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The Alphabet from ‘Izbet Sartah

The State of Writing in the Period of the Judges

Stephen Broyles

The Ostracon from ‘Izbet Sartah (1200–1000 b.c.) showing characters of the Proto-Canaanite alphabet, to which our modern alphabet is related.


In August 1976 a joint expedition of Tel Aviv and Bar-Ilan Universities was excavating the site of an ancient Israelite village. The site was occupied during the period 1200-1000 B.C., but not before that time or after. The place has the modern Arabic name ‘Izbet Sartah.

The village is roughly two miles east of the ancient Philistine city Aphek, on the road running between Aphek and Shiloh. It was the far outpost of Israelite holdings during the time before the Philistine wars. The site may be biblical Ebenezer, where the Israelites mustered their army at the beginning of the war (1 Sa. 4).

During the course of the excavation, two fragments from a large earthenware jar were found at the bottom of a storage pit. The fragments fitted together, and upon close examination, proved to bear writing (Moshe Kochavi, “An Ostracon of the Period of the Judges from ‘Izbet Sartah,” Tel Aviv 4 [1977]:1-13).

The find itself was modest: a bit of broken pottery on which someone had scratched an alphabet and a text that seemed to be a copying exercise: eighty-something letters in all. The text (if text it is) could not be understood. The scholars who originally examined it had no difficulty reading the individual letters, but they could not discover that the letters spelled anything. And yet this scrap of writing has its story to tell.

To begin, it bridges a gap in our knowledge of the development of writing. The earliest system of writing, dating around 3500 B.C., was pictographic. That is, to represent a thing, you drew a picture of it. The system of pictographs had its uses, but it was clumsy if you wanted to express complex ideas. Eventually it was replaced by alphabetic writing. The ‘Izbet Sartah inscription dates from the time when writing was undergoing this fundamental change.

Pictographic elements are present in several of the letters. The aleph is still drawn like an ox’s head, horns to the left. Kaf is drawn like a hand with three (or five?) fingers. Even so, this is a true alphabet deviating only slightly from the twenty-two-letter alphabet known to later Hebrew. Aaron Demsky, summing up the significance of the find, says that it is “the missing link in the evolution of the alphabet from Proto-Canaanite to the Old Hebrew and Phoenecian scripts. Some of the letters hark back to the older alphabets while others anticipate later forms” (Aaron Demsky, “A Proto-Canaanite Abecedary Dating from the Period of the Judges and Its Implications for the History of the Alphabet,” Tel Aviv 4 [1977]: 14-27).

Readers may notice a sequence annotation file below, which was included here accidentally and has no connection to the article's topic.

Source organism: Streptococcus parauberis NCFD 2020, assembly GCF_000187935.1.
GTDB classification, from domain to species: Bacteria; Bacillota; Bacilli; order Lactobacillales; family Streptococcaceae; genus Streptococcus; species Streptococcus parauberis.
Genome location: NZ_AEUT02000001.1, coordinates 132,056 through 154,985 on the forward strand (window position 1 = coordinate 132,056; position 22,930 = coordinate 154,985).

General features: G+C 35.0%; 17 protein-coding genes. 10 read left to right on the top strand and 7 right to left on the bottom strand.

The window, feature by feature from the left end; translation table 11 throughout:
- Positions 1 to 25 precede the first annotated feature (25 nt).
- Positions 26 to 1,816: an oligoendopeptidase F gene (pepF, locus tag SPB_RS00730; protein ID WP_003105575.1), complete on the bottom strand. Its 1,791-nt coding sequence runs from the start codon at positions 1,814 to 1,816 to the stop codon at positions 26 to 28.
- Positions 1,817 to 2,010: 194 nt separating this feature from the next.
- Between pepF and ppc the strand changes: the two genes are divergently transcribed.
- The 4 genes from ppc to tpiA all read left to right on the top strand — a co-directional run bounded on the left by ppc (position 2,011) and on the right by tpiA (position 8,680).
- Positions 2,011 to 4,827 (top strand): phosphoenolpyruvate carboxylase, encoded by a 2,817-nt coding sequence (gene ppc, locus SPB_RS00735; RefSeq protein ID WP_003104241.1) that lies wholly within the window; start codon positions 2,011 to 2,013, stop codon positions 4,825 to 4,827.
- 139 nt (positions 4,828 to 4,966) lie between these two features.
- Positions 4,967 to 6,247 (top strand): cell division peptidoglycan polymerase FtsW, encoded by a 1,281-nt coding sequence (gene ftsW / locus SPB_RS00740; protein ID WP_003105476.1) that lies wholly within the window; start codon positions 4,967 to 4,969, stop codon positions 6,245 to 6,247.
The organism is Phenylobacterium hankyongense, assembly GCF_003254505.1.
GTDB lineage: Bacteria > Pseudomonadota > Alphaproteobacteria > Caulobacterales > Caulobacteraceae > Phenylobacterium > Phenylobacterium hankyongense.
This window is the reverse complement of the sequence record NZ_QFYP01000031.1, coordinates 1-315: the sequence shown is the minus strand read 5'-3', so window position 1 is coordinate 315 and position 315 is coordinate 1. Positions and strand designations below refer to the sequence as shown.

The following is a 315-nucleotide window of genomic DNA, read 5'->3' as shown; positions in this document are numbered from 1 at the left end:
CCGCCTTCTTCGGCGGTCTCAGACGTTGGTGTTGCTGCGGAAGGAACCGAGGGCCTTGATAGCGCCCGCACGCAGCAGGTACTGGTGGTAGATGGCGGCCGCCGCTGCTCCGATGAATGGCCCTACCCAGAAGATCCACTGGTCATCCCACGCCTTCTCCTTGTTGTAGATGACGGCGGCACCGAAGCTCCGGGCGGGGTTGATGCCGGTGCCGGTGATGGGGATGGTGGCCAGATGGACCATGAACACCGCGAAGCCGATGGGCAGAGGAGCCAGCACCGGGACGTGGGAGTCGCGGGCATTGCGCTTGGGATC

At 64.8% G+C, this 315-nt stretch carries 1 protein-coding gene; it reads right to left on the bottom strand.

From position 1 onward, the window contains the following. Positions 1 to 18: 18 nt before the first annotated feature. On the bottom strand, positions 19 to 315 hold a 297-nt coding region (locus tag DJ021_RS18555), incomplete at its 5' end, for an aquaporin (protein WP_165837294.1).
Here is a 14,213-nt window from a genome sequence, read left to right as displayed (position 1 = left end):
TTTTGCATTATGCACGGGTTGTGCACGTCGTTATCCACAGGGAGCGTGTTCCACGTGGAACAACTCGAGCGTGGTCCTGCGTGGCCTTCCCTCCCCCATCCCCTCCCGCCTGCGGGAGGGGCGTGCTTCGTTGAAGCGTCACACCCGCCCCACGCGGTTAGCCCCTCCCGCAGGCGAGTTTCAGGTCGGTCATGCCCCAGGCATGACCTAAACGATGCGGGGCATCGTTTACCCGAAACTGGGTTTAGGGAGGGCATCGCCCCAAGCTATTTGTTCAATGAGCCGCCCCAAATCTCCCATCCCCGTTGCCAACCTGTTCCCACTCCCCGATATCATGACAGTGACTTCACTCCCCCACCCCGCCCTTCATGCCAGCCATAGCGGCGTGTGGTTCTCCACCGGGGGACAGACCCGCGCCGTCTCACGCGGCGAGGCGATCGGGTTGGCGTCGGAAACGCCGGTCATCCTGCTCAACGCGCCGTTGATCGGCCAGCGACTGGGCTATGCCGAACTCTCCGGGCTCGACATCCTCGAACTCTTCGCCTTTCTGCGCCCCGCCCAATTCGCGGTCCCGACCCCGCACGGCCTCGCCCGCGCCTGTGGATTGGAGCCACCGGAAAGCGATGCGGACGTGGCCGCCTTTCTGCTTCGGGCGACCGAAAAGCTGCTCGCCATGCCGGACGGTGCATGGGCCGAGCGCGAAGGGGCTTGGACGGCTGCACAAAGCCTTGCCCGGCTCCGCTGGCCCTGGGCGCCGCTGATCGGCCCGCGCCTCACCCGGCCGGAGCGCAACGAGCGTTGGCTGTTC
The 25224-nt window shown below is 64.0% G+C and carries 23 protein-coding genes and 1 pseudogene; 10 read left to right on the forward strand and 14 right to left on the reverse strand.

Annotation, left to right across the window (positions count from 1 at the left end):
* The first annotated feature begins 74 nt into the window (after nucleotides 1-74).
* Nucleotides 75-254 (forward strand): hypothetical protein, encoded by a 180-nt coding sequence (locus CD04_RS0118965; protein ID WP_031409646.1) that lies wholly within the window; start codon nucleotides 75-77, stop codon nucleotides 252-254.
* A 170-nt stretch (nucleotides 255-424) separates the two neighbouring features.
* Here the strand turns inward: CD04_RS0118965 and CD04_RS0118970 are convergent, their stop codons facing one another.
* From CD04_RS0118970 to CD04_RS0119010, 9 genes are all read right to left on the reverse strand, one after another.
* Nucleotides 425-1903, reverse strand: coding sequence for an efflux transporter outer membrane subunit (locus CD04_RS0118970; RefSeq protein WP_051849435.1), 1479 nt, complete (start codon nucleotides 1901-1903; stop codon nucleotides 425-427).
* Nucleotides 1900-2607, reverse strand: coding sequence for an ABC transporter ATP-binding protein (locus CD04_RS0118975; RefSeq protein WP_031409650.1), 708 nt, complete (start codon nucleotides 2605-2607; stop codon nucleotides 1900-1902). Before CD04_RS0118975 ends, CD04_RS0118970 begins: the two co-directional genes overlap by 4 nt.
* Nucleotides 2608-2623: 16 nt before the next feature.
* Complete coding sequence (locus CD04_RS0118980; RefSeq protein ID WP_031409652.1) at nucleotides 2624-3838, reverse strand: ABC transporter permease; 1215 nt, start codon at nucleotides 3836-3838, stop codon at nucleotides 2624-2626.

The inscription, furthermore, bears witness to Hebrew literacy in the period of the Judges. It tells us that in a rural Israelite village, two centuries before the monarchy that began with King Saul, someone picked up a piece of broken pottery to practice making his or her letters. Where there are letters there is literacy, and where there is literacy there is the possibility, at least, of literature.

Other nations of the Fertile Crescent possessed rich literatures long before there was a nation of Israel. The literature of the Bible is a relative late comer. Most of the biblical literature, indeed, was written long after these letters from ‘Izbet Sartah were scratched on this piece of broken pottery. But the Bible does mention writing in the early stages of its history. The commandments were written; the Song of Moses was written; Moses kept a written travel itinerary (Exodus 24:4; Deuteronomy 31:22; 32:1-43; Numbers 33:2).

The inscription from ‘Izbet Sartah shows how this literature was kept alive. The aristocratic poetry and chronicles of other Near Eastern peoples lay buried for thousands of years until recent excavations dug them up again. Or else they were inscribed on tomb and temple walls in a language which remained, until recently, unreadable. But the Hebrew literature remained alive for every generation that valued it, because it belonged to king and commoner alike, and because its treasures were open to anyone who had learned an alphabet of twenty-two letters.





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